Coupling Permanganate Oxidation With Microbial Dechlorination of Tetrachloroethene

February 2, 2007

By Sahl, Jason W; Munakata-Marr, Junko; Crimi, Michelle L; Siegrist, Robert L


For sites contaminated with chloroethene non-aqueous-phase liquids, designing a remediation system that couples in situ chemical oxidation (ISCO) with potassium permanganate (KMnO^sub 4^) and microbial dechlorination may be complicated because of the potentially adverse effects of ISCO on anaerobic bioremediation processes. Therefore, one-dimensional column studies were conducted to understand the effect of permanganate oxidation on tetrachloroethene (PCE) dechlorination by the anaerobic mixed culture KB-1. Following the confirmation of PCE dechlorination, KMnO^sub 4^ was applied to all columns at a range of concentrations and application velocities to simulate varied distances from oxidant injection. Immediately following oxidation, reductive dechlorination was inhibited; however, after passing several pore volumes of sterile growth medium through the columns after oxidation, a rebound of PCE dechlorination activity was observed in every inoculated column without the need to reinoculate. The volume of medium required for a rebound of dechlorination activity differed from 1.1 to 8.1 pore volumes (at a groundwater velocity of 4 cm/d), depending on the specific condition of oxidant application. Water Environ. Res., 79, 5 (2007).

KEYWORDS: in situ chemical oxidation, dechlorination, coupling, bioremediation.



Chlorinated ethenes, such as tetrachloroethene (PCE) and trichloroethene (TCE), are common contaminants found in groundwater systems. These contaminants can exist in the subsurface primarily in the following three phases: (1) dissolved-contaminant phase, (2) sorbed phase, and (3) non-aqueous-liquid phase (NAPL). As chloroethene NAPLs are released into the subsurface, their dense nature causes them to sink in saturated subsurface zones, forming NAPL source zones at the bottom of aquifers or on lenses of low permeability media. Because many chloroethenes have low absolute solubilities, NAPL source zones can take tens to hundreds of years to fully dissolve at typical groundwater velocities, thereby creating a long-term source of groundwater contamination (Johnson and Pankow, 1992). Furthermore, most chloroethenes are known or suspected carcinogens with regulatory limits lower than their solubility limits. The relatively insoluble, yet toxic, nature of these contaminants has prompted efforts to develop remediation systems designed to reduce the longevity and contaminant flux from NAPL source zones (Kavanaugh et al., 2003).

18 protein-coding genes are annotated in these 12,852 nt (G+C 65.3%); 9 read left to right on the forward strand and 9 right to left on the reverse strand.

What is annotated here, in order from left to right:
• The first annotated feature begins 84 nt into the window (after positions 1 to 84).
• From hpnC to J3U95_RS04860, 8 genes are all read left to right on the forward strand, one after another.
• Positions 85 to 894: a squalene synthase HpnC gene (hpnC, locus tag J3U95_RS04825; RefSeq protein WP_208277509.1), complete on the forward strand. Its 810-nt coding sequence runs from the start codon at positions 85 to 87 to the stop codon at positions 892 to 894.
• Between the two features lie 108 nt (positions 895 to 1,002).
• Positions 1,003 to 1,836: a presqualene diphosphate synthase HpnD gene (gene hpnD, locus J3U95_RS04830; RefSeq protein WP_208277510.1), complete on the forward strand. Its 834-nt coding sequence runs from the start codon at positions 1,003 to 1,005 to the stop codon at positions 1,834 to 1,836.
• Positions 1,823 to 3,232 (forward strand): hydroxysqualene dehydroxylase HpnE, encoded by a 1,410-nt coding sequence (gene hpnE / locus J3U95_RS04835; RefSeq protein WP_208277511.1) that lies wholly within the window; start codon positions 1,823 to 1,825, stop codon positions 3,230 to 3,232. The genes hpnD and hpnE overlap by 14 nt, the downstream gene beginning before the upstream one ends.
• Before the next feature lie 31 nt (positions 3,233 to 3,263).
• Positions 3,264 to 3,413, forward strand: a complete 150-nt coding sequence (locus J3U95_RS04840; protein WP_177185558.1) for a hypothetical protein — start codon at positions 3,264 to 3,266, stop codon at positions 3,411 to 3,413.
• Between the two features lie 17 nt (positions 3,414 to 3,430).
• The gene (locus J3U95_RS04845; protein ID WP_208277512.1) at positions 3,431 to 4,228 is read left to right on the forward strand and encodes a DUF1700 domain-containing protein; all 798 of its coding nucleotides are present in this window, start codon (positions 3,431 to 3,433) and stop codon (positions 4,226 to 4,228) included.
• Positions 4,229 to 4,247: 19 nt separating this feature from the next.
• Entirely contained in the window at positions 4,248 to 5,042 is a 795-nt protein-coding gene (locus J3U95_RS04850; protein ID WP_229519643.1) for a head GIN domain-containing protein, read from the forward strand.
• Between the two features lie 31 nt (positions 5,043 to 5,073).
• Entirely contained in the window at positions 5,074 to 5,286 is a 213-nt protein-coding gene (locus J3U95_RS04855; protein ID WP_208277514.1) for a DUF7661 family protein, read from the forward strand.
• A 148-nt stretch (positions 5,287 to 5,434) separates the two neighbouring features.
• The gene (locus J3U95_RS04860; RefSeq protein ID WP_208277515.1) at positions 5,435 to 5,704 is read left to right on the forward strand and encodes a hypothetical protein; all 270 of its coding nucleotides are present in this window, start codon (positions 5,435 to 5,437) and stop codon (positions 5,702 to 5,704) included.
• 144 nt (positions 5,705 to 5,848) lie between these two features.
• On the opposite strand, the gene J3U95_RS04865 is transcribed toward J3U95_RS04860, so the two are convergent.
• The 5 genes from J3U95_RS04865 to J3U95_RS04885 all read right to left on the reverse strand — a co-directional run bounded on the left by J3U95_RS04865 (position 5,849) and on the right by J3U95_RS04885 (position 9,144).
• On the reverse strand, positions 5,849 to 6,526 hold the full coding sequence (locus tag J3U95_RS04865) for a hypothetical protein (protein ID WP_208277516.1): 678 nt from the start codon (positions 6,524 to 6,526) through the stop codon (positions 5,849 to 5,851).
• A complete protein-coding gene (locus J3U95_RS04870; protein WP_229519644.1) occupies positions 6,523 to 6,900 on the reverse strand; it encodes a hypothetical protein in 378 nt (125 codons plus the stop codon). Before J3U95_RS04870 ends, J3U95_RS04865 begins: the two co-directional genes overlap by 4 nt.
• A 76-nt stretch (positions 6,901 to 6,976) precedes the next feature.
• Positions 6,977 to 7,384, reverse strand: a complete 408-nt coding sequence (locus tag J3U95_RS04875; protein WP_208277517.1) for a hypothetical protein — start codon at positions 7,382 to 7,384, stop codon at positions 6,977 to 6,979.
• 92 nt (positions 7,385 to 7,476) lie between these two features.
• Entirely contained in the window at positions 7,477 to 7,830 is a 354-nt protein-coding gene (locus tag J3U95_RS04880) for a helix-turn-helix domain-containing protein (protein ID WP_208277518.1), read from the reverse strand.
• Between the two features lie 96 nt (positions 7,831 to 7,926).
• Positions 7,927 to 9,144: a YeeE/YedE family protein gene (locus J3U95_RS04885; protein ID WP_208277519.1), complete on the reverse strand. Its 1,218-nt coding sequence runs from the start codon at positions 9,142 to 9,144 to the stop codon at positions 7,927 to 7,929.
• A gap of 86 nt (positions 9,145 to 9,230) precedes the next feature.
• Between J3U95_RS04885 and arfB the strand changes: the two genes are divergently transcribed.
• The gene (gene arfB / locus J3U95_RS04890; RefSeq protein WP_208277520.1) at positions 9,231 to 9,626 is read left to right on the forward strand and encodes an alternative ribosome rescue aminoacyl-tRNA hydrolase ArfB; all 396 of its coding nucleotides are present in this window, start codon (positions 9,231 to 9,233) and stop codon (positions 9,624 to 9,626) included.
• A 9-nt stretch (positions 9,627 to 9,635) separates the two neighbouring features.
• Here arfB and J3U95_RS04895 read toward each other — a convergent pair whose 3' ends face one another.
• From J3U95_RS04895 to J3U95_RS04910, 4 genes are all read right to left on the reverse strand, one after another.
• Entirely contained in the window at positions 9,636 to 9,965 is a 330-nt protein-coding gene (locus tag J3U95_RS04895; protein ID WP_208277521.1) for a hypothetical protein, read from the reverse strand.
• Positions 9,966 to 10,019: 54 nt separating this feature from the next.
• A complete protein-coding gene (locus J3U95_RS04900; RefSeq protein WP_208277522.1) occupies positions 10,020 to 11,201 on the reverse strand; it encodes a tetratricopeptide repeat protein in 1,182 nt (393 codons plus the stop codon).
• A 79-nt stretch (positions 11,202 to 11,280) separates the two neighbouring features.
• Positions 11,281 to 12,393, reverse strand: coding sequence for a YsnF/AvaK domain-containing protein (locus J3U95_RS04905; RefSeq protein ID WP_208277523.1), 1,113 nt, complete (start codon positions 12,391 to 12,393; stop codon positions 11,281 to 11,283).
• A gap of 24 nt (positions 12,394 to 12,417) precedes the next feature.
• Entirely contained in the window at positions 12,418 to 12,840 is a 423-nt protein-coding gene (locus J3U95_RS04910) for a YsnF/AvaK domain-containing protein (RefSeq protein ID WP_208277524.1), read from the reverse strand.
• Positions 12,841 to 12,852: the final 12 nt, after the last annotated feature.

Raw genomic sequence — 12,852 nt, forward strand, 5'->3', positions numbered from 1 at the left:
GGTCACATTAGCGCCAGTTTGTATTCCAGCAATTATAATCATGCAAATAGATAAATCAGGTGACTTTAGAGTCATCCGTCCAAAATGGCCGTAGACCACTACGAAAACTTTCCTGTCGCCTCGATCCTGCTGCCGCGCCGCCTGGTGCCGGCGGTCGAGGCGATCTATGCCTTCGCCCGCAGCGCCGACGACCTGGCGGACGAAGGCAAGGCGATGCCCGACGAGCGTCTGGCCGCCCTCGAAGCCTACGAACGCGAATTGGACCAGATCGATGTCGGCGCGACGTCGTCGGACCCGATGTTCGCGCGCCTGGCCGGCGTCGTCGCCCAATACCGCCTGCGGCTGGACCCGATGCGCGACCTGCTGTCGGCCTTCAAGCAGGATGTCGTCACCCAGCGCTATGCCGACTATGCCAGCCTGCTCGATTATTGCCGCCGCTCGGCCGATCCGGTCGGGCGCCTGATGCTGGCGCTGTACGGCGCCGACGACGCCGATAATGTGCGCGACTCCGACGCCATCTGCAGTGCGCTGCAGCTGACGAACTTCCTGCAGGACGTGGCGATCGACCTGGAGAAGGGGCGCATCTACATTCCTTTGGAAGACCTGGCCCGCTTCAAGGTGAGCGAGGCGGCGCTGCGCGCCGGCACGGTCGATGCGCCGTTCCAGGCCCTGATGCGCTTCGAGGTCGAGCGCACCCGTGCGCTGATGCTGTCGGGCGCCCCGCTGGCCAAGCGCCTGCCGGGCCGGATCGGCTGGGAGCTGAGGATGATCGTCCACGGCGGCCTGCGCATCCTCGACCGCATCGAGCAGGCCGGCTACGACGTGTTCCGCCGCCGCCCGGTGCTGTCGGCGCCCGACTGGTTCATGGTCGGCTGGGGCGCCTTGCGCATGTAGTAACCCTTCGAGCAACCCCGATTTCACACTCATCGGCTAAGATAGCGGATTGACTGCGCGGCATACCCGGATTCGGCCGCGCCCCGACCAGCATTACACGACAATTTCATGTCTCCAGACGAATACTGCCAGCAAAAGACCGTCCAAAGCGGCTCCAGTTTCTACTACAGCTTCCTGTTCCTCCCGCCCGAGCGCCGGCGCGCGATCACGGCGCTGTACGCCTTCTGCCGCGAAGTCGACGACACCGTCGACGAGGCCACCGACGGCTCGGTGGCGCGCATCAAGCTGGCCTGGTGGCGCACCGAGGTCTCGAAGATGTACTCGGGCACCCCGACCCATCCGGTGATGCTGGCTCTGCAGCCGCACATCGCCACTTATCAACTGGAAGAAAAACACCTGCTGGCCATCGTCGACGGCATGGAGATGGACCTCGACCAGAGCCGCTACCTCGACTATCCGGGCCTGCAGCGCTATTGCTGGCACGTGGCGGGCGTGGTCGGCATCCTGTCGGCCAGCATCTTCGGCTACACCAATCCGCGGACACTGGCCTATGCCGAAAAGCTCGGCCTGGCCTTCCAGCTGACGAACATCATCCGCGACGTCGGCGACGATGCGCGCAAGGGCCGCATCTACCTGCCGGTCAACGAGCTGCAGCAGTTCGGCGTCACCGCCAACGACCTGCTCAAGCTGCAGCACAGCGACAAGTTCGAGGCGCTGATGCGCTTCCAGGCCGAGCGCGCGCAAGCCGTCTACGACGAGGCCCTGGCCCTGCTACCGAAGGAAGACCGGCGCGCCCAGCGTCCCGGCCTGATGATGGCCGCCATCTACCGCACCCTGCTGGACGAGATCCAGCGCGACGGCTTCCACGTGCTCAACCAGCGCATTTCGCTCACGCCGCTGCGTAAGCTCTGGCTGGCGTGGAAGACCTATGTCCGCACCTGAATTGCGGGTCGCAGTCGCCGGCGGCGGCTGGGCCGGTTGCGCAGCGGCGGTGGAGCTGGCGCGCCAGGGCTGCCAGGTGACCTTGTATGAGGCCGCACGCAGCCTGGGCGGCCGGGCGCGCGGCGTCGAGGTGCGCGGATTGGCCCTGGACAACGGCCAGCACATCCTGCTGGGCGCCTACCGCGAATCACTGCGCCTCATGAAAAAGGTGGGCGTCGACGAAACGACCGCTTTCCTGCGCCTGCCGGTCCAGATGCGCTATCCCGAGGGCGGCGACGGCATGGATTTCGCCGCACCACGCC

In situ chemical oxidation (ISCO) using potassium permanganate (KMnO^sub 4^) has been shown to be effective at treating chloroethenecontaminated soil and groundwater (Schnarr et al., 1998; Siegrist et al., 1999; Yan and Schwartz, 1999). Permanganate destroys chloroethenes, such as PCE (C^sub 2^C^sub 14^), by direct electron transfer mechanisms (Wiberg and Saegebarth, 1957; Yan and Schwartz, 1999) in the aqueous phase, resulting in the production of manganese dioxide solids [MnO^sub 2^(S)], carbon dioxide, and free ions, as follows:

3C^sub 2^Cl^sub 4^ + 4KMnO^sub 4^ + 4H^sub 2^O [arrow right] 12Cl^sup -^ + 6CO^sub 2^ + 4MnO^sub 2^ (s) + 4K^sup +^+8H^sup +^ (1)

Factors limiting the effectiveness of permanganate oxidation of chloroethene-contaminated sites are bypassing of oxidant around NAPL source zones because of soil heterogeneities, reduced permeability in areas containing NAPL, and generation of permanganate oxidation byproducts manganese dioxide (Li and Schwartz, 2000; Lee et al., 2003) and carbon dioxide (Schnarr et al., 1998). Furthermore, the formation of manganese dioxide on the NAPL-water interface can potentially decrease the mass transfer of contaminant out of the NAPL phase (MacKinnon and Thomson, 2002), limiting the contact and reaction with the oxidant. As a result of these limitations, residual NAPL may persist following the cessation of active ISCO, posing a continued threat to groundwater quality. The implementation of a secondary technology, such as bioremediation, following oxidation may be a cost-effective method to further remediate the site and reduce groundwater contaminant concentrations.